Transcriptomics and metabonomics analyses of maternal DEHP exposure on male offspring.

Sun, 30/12/2018 - 04:13
Related Articles Transcriptomics and metabonomics analyses of maternal DEHP exposure on male offspring. Environ Sci Pollut Res Int. 2018 Sep;25(26):26322-26329 Authors: Zhang Y, Zhang W, Fu X, Zhou F, Yu H, Na X Abstract The objectives of this study were to evaluate the effect of maternal Di-2-ethylhexyl phthalate (DEHP) exposure on male offspring and to explore the mechanism of changes with the metabolic alterations and differential genes. Pregnant female Sprague-Dawley (SD) rats were intragastrically administered with 600 mg/kg body weight of DEHP or corn oil (CON) throughout pregnancy and lactation. The growth of male offspring was investigated until 14 weeks old, the indices of blood were detected, and mechanism was studied using metabonomics and transcriptomics. Compared with the CON group, body weight, body length, food intake, body fat weight, Lee's index, organ coefficient, blood lipids, and oral glucose tolerance test (OGTT) of male offspring were not significantly changed in maternal DEHP group. However, serum biochemical indexes such as alanine transaminase (ALT), total protein (TP), albumin (ALB), blood urea nitrogen (BUN), and creatinine (CREA) were markedly reduced in maternal DEHP group (p < 0.05). In addition, insulin level was elevated and catalase (CAT) level was decreased notably in maternal DEHP group compared with the CON group (p < 0.05). Furthermore, thyroxine (T4) level was lower and thyroid stimulating hormone (TSH) level was higher in maternal DEHP group (p < 0.05). Metabonomics revealed seven principal metabolites were identified, including increased L-allothreonine, creatine, uric acid, retinyl ester, L-palmitoylcarnitine, and decreased glycocholic acid and LysoPC (18:3). Transcriptomics displayed 35 differential genes were involved in the mechanism of maternal DEHP exposure. Therefore, this research confirms the effect of a certain dose of maternal DEHP exposure on male offspring and understands exactly the mechanism of these changes with metabonomics and transcriptomics. PMID: 29978319 [PubMed - indexed for MEDLINE]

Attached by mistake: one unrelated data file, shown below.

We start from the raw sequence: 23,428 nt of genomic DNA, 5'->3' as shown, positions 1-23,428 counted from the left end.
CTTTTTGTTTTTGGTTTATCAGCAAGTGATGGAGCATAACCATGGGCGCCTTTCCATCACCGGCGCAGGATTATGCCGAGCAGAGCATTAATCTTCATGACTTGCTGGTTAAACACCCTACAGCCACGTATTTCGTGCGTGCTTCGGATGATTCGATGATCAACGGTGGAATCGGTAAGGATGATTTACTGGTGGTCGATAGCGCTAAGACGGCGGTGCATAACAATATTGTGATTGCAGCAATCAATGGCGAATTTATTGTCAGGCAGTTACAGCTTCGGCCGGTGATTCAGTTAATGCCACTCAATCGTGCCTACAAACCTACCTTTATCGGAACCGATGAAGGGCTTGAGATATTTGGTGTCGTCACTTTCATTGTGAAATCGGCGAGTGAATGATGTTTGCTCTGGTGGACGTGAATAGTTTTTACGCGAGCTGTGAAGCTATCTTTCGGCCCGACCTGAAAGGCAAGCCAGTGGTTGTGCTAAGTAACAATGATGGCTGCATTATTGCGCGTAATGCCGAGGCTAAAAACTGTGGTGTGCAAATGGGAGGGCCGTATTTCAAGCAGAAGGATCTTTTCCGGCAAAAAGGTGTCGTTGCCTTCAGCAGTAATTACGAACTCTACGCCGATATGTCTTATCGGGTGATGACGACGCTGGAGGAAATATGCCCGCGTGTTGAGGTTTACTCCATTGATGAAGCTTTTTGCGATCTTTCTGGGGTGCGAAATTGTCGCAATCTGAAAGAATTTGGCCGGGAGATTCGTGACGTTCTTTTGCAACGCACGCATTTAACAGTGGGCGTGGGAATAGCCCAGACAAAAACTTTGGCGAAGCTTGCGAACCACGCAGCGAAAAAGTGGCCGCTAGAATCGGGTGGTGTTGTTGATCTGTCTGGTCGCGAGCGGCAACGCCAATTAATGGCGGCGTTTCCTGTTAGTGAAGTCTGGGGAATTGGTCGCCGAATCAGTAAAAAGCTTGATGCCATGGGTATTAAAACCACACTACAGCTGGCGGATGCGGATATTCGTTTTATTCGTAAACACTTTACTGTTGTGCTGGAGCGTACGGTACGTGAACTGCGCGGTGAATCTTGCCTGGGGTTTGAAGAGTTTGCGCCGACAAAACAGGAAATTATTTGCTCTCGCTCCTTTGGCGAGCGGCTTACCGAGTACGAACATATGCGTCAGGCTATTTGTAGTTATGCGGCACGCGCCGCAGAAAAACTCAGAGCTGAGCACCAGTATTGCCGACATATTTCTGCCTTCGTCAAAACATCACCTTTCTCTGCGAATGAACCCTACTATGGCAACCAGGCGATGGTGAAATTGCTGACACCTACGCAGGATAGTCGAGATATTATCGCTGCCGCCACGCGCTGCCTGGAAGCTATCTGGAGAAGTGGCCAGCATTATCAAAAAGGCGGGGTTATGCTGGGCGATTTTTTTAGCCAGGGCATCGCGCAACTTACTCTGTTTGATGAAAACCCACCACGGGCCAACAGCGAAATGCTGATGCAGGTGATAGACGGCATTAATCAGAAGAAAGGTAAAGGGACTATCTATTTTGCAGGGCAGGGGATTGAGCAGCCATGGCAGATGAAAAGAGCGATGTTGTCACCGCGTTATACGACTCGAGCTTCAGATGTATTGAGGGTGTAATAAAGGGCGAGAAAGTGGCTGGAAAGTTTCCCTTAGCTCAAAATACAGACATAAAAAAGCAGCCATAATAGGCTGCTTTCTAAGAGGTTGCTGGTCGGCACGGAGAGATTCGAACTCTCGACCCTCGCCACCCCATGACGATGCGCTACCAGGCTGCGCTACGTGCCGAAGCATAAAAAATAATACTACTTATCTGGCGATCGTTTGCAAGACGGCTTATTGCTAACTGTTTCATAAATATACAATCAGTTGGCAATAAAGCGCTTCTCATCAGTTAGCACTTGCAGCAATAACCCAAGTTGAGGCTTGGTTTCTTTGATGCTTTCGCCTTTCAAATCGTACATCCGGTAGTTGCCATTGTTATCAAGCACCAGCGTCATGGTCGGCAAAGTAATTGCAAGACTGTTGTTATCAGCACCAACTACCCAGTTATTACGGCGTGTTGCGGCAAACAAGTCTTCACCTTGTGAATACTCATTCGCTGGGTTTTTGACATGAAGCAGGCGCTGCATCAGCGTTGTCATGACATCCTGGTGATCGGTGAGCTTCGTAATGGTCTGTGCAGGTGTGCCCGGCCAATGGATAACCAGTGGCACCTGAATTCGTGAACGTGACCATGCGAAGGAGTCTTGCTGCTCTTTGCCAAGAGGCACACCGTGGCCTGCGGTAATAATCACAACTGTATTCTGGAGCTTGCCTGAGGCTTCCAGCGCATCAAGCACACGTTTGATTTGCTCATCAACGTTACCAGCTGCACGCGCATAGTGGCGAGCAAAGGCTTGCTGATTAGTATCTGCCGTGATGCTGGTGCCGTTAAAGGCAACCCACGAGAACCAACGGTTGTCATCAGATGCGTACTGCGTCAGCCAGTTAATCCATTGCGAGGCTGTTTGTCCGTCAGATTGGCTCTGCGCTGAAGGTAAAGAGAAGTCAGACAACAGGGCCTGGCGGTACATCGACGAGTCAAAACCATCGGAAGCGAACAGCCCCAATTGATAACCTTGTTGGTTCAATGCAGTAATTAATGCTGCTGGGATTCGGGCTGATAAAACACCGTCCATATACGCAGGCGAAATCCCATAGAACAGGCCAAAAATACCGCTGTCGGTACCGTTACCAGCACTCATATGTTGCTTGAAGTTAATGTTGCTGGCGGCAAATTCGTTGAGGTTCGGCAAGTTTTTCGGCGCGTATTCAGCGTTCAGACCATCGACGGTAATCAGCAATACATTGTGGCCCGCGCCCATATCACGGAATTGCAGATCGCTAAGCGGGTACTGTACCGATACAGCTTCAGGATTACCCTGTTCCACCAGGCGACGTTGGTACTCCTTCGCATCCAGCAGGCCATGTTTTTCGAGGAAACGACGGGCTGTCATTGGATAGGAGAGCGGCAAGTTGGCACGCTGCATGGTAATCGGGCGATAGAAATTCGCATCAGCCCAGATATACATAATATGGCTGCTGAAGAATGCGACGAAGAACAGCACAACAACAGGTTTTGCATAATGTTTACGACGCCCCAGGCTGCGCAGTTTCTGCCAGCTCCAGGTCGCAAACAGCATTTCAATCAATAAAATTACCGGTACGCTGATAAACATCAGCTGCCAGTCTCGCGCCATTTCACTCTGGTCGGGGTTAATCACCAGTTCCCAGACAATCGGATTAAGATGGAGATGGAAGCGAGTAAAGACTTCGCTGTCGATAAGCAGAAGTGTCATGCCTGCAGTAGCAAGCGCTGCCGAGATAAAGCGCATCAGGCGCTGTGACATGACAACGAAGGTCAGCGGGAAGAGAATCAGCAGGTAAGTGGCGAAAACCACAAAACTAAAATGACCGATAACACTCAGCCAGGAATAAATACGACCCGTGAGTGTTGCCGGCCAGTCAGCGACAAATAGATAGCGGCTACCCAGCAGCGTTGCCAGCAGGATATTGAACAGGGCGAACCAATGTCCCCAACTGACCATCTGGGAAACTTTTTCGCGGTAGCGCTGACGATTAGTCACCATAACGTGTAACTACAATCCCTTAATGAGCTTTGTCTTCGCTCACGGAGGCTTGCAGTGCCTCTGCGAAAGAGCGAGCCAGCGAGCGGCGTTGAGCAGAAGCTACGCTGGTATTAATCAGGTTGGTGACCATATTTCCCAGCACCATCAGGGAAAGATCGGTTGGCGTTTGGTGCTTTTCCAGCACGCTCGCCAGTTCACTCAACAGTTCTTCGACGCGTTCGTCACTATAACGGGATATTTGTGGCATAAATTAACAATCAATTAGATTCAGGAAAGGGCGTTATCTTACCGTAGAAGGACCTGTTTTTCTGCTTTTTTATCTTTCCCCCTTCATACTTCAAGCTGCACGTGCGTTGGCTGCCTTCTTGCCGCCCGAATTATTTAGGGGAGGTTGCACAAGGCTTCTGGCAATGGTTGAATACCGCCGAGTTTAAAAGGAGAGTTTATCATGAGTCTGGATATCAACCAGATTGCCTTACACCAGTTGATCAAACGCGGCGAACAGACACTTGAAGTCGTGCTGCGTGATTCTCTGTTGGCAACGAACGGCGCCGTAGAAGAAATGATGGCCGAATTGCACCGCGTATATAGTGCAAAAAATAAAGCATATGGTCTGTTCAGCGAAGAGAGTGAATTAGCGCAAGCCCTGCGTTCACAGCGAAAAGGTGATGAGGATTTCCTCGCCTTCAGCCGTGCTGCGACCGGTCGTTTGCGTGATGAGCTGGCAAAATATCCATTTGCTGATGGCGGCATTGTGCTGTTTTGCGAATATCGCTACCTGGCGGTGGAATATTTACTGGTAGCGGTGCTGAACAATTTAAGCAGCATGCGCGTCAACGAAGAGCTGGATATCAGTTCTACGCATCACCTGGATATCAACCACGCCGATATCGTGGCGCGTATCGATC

Bayesian inference of networks across multiple sample groups and data types.

Fri, 28/12/2018 - 12:43
Bayesian inference of networks across multiple sample groups and data types. Biostatistics. 2018 Dec 26;: Authors: Shaddox E, Peterson CB, Stingo FC, Hanania NA, Cruickshank-Quinn C, Kechris K, Bowler R, Vannucci M Abstract In this article, we develop a graphical modeling framework for the inference of networks across multiple sample groups and data types. In medical studies, this setting arises whenever a set of subjects, which may be heterogeneous due to differing disease stage or subtype, is profiled across multiple platforms, such as metabolomics, proteomics, or transcriptomics data. Our proposed Bayesian hierarchical model first links the network structures within each platform using a Markov random field prior to relate edge selection across sample groups, and then links the network similarity parameters across platforms. This enables joint estimation in a flexible manner, as we make no assumptions on the directionality of influence across the data types or the extent of network similarity across the sample groups and platforms. In addition, our model formulation allows the number of variables and number of subjects to differ across the data types, and only requires that we have data for the same set of groups. We illustrate the proposed approach through both simulation studies and an application to gene expression levels and metabolite abundances on subjects with varying severity levels of chronic obstructive pulmonary disease. Bayesian inference; Chronic obstructive pulmonary disease (COPD); Data integration; Gaussian graphical model; Markov random field prior; Spike and slab prior. PMID: 30590505 [PubMed - as supplied by publisher]